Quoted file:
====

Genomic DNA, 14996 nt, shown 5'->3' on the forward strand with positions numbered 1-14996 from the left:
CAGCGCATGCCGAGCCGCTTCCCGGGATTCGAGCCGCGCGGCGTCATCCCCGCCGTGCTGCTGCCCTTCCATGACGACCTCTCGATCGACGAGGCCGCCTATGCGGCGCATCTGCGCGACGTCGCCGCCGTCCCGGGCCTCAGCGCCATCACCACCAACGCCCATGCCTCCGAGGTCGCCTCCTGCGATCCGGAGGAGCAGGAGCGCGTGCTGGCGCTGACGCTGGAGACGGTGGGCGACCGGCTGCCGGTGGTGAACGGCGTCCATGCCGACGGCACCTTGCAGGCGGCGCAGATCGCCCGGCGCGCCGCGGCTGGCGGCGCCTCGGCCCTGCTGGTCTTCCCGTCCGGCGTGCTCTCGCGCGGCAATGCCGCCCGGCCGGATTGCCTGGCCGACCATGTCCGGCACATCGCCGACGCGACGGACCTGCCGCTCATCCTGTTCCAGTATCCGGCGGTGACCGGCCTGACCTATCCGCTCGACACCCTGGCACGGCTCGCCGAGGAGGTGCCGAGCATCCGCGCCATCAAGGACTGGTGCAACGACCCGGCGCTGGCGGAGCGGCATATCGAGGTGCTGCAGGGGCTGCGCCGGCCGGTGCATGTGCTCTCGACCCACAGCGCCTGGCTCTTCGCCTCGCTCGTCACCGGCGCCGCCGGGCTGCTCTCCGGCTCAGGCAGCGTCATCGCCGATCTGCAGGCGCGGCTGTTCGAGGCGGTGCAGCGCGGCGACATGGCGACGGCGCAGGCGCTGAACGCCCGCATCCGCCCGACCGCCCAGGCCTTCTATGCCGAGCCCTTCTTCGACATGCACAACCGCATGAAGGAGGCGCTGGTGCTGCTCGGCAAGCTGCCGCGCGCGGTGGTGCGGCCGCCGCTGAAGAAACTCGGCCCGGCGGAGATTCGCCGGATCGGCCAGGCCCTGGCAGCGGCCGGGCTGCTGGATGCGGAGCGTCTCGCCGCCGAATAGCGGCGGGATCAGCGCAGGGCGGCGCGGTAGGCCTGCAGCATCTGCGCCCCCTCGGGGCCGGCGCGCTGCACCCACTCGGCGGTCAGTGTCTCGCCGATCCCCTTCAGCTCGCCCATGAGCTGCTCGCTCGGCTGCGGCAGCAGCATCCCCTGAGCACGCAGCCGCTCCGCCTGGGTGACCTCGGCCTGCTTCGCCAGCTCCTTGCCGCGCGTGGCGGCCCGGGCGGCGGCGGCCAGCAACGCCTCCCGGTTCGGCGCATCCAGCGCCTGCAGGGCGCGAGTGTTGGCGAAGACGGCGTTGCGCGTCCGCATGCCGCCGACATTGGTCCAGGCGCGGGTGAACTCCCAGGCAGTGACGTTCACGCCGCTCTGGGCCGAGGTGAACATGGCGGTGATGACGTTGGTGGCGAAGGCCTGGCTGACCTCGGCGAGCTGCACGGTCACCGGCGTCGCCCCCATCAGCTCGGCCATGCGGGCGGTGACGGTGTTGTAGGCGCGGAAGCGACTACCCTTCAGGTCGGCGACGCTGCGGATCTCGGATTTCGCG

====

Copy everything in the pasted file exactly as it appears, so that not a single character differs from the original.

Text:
Genomic DNA, 14996 nt, shown 5'->3' on the forward strand with positions numbered 1-14996 from the left:
CAGCGCATGCCGAGCCGCTTCCCGGGATTCGAGCCGCGCGGCGTCATCCCCGCCGTGCTGCTGCCCTTCCATGACGACCTCTCGATCGACGAGGCCGCCTATGCGGCGCATCTGCGCGACGTCGCCGCCGTCCCGGGCCTCAGCGCCATCACCACCAACGCCCATGCCTCCGAGGTCGCCTCCTGCGATCCGGAGGAGCAGGAGCGCGTGCTGGCGCTGACGCTGGAGACGGTGGGCGACCGGCTGCCGGTGGTGAACGGCGTCCATGCCGACGGCACCTTGCAGGCGGCGCAGATCGCCCGGCGCGCCGCGGCTGGCGGCGCCTCGGCCCTGCTGGTCTTCCCGTCCGGCGTGCTCTCGCGCGGCAATGCCGCCCGGCCGGATTGCCTGGCCGACCATGTCCGGCACATCGCCGACGCGACGGACCTGCCGCTCATCCTGTTCCAGTATCCGGCGGTGACCGGCCTGACCTATCCGCTCGACACCCTGGCACGGCTCGCCGAGGAGGTGCCGAGCATCCGCGCCATCAAGGACTGGTGCAACGACCCGGCGCTGGCGGAGCGGCATATCGAGGTGCTGCAGGGGCTGCGCCGGCCGGTGCATGTGCTCTCGACCCACAGCGCCTGGCTCTTCGCCTCGCTCGTCACCGGCGCCGCCGGGCTGCTCTCCGGCTCAGGCAGCGTCATCGCCGATCTGCAGGCGCGGCTGTTCGAGGCGGTGCAGCGCGGCGACATGGCGACGGCGCAGGCGCTGAACGCCCGCATCCGCCCGACCGCCCAGGCCTTCTATGCCGAGCCCTTCTTCGACATGCACAACCGCATGAAGGAGGCGCTGGTGCTGCTCGGCAAGCTGCCGCGCGCGGTGGTGCGGCCGCCGCTGAAGAAACTCGGCCCGGCGGAGATTCGCCGGATCGGCCAGGCCCTGGCAGCGGCCGGGCTGCTGGATGCGGAGCGTCTCGCCGCCGAATAGCGGCGGGATCAGCGCAGGGCGGCGCGGTAGGCCTGCAGCATCTGCGCCCCCTCGGGGCCGGCGCGCTGCACCCACTCGGCGGTCAGTGTCTCGCCGATCCCCTTCAGCTCGCCCATGAGCTGCTCGCTCGGCTGCGGCAGCAGCATCCCCTGAGCACGCAGCCGCTCCGCCTGGGTGACCTCGGCCTGCTTCGCCAGCTCCTTGCCGCGCGTGGCGGCCCGGGCGGCGGCGGCCAGCAACGCCTCCCGGTTCGGCGCATCCAGCGCCTGCAGGGCGCGAGTGTTGGCGAAGACGGCGTTGCGCGTCCGCATGCCGCCGACATTGGTCCAGGCGCGGGTGAACTCCCAGGCAGTGACGTTCACGCCGCTCTGGGCCGAGGTGAACATGGCGGTGATGACGTTGGTGGCGAAGGCCTGGCTGACCTCGGCGAGCTGCACGGTCACCGGCGTCGCCCCCATCAGCTCGGCCATGCGGGCGGTGACGGTGTTGTAGGCGCGGAAGCGACTACCCTTCAGGTCGGCGACGCTGCGGATCTCGGATTTCGCG